Over the past two years, the Bay Program worked with local government partners in all the Chesapeake Bay watershed counties and major municipalities to ask for access to local land cover, land use, parcel and zoning data. Thanks to the commitment from our local partners, local land data were collected from over 80 percent of local jurisdictions. In parallel, Bay Program partners funded the development of new high-resolution data on land cover—such as impervious surfaces, tree cover and water—for the entire watershed. This unprecedented work, carried out by the Chesapeake Conservancy, the University of Vermont and World View Solutions, mapped out land cover across more than 80,000 square miles at a one-square-meter resolution. This land cover data was then combined with the information provided by numerous local governments to produce a detailed land use dataset for each county.
To ensure that local land use and parcel data has been correctly interpreted, Bay Program partners are seeking input on these final land use datasets. While open to all interested parties, this review process is especially intended for local governments to participate.
As datasets for each county become ready for review during the last week of October and the first week of November, they are being made available on the U.S. Geological Survey’s Phase 6 Land Use Review Application website. Reviewers will have four weeks to review once a dataset has been posted, but fatal flaw comments are due two weeks after data are made available. Once the data have been reviewed and finalized, the high resolution land cover and land use datasets will be made available free-of-charge to local governments and the public. In addition, Bay Program partners will be making available extensive data on past land cover and land use (from 1984 to 2013), as well as comprehensive geographic coverages of federal lands, sewer service areas, regulated stormwater areas and combined sewer overflow areas, all mapped at similar local scales within each county.
The current review is part of the Bay Program’s larger and long-term commitment to regular updated mapping of Chesapeake Bay watershed counties’ high resolution land cover and land use data to be repeated on a periodic basis. Local government representatives are encouraged to stay engaged in future efforts to continually improve data accuracy. All these future high resolution land cover and land use data sets will continue to be made available to local governments and the public free-of-charge.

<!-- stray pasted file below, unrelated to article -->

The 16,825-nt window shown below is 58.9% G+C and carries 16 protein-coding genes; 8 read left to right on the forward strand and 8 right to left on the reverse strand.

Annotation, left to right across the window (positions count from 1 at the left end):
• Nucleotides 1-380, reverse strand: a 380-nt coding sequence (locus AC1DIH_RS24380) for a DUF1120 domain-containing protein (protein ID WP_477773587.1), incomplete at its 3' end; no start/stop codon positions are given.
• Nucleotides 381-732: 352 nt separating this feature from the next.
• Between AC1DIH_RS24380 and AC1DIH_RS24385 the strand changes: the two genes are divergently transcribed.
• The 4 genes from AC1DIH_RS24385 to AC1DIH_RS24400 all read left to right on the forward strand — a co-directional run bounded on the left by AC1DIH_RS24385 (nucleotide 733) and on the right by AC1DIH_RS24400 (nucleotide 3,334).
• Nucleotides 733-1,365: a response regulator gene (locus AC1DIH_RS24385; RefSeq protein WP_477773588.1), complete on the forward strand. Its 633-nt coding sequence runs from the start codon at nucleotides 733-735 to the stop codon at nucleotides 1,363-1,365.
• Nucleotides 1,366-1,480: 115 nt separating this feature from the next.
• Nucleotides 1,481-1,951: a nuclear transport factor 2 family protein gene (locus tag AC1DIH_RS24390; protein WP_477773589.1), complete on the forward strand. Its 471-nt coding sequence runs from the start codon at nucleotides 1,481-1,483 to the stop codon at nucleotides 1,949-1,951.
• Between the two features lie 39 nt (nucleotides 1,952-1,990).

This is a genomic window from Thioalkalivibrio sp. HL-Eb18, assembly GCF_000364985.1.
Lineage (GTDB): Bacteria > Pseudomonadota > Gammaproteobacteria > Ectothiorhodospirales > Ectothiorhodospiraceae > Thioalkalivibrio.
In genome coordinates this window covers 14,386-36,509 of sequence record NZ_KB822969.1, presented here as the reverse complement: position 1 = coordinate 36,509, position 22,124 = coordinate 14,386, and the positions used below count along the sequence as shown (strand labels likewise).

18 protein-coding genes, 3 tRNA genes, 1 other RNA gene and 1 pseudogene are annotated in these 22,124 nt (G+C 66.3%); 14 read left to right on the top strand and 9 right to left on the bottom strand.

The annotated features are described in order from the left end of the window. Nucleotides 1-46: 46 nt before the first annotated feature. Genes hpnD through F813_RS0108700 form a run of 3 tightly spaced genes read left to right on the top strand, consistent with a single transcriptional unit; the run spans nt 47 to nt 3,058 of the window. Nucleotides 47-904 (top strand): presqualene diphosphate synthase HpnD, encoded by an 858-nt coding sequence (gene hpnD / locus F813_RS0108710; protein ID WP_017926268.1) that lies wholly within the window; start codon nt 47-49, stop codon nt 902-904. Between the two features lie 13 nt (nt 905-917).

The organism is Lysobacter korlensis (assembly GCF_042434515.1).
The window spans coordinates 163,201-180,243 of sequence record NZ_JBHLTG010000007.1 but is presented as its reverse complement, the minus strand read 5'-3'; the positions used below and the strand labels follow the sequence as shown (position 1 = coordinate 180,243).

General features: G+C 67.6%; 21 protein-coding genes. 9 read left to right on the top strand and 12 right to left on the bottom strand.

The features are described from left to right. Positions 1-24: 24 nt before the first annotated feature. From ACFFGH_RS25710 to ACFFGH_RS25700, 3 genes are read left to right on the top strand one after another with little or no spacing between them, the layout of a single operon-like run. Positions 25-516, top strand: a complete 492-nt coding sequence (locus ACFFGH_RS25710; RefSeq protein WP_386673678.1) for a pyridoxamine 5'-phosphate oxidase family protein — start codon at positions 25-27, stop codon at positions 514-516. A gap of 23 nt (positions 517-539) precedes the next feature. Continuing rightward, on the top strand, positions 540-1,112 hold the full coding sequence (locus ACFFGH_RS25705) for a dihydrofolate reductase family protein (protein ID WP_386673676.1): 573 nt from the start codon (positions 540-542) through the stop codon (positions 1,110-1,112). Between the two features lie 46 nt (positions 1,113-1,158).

Local governments will be able to use the full suite of high resolution land cover and land use data for their own purposes in making better, more well-informed decisions on where to carry out stream restoration projects, plant stream side forests, place easements and permanently conserve lands, as well as to inform comprehensive plans and future zoning and development decisions.
For additional information on the land use data and how to provide feedback, a pre-recorded webinar is available online. Questions and requests for further information can be directed to Lindsey Gordon at Gordon.Lindsey@epa.gov and (410) 295-1380.
Looking at Bob Ingersoll’s farm, you’d never know that he had been growing hay for over 15 years. The fields that had produced hay—and corn before that—are now covered in native grasses and wildflowers. Last year, Ingersoll enrolled his almost 60-acre farm in Chestertown, Maryland, into the Washington College Center for Environment and Society’s (CES) Natural Lands Project.
This September morning, Ingersoll and Natural Lands Project Coordinator Dan Small walk around Ingersoll’s fields, observing the growth and pointing out the different species of wildflowers and grasses they planted only five months earlier.
Ingersoll got involved with the Natural Lands Project through the Chester River Association, one of the project’s sponsors. While he chose to enroll his entire farm, CES typically works with farmers and landowners to plant 100-foot grassland buffers on their land. That way, they can still get money from agricultural production and rented-out land for hunting—as well as a small income from the Natural Lands Project—but also sow the benefits of grassland buffers.